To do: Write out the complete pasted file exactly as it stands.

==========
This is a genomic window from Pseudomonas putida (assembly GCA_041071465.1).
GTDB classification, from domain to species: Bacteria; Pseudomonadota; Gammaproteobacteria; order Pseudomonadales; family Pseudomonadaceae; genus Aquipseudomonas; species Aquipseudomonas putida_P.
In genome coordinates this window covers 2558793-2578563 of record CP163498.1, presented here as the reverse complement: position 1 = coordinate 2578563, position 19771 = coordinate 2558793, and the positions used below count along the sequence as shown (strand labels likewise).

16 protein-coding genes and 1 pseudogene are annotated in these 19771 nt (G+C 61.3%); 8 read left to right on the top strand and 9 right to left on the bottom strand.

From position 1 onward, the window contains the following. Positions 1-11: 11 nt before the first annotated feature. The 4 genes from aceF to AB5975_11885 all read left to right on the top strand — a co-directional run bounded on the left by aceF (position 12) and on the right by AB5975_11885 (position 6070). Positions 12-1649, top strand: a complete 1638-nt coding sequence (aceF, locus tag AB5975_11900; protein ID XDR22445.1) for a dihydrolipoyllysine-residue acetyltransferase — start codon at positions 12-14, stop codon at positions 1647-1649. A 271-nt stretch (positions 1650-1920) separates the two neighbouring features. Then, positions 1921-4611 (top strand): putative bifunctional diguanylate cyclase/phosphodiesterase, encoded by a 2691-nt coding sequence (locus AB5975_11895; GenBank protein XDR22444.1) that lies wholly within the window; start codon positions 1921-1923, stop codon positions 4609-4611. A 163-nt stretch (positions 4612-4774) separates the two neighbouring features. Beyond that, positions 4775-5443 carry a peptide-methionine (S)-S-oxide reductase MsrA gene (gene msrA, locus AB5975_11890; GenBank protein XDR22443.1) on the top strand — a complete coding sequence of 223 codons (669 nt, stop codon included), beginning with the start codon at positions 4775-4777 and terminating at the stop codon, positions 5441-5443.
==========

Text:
This is a genomic window from Pseudomonas putida (assembly GCA_041071465.1).
GTDB classification, from domain to species: Bacteria; Pseudomonadota; Gammaproteobacteria; order Pseudomonadales; family Pseudomonadaceae; genus Aquipseudomonas; species Aquipseudomonas putida_P.
In genome coordinates this window covers 2558793-2578563 of record CP163498.1, presented here as the reverse complement: position 1 = coordinate 2578563, position 19771 = coordinate 2558793, and the positions used below count along the sequence as shown (strand labels likewise).

16 protein-coding genes and 1 pseudogene are annotated in these 19771 nt (G+C 61.3%); 8 read left to right on the top strand and 9 right to left on the bottom strand.

From position 1 onward, the window contains the following. Positions 1-11: 11 nt before the first annotated feature. The 4 genes from aceF to AB5975_11885 all read left to right on the top strand — a co-directional run bounded on the left by aceF (position 12) and on the right by AB5975_11885 (position 6070). Positions 12-1649, top strand: a complete 1638-nt coding sequence (aceF, locus tag AB5975_11900; protein ID XDR22445.1) for a dihydrolipoyllysine-residue acetyltransferase — start codon at positions 12-14, stop codon at positions 1647-1649. A 271-nt stretch (positions 1650-1920) separates the two neighbouring features. Then, positions 1921-4611 (top strand): putative bifunctional diguanylate cyclase/phosphodiesterase, encoded by a 2691-nt coding sequence (locus AB5975_11895; GenBank protein XDR22444.1) that lies wholly within the window; start codon positions 1921-1923, stop codon positions 4609-4611. A 163-nt stretch (positions 4612-4774) separates the two neighbouring features. Beyond that, positions 4775-5443 carry a peptide-methionine (S)-S-oxide reductase MsrA gene (gene msrA, locus AB5975_11890; GenBank protein XDR22443.1) on the top strand — a complete coding sequence of 223 codons (669 nt, stop codon included), beginning with the start codon at positions 4775-4777 and terminating at the stop codon, positions 5441-5443.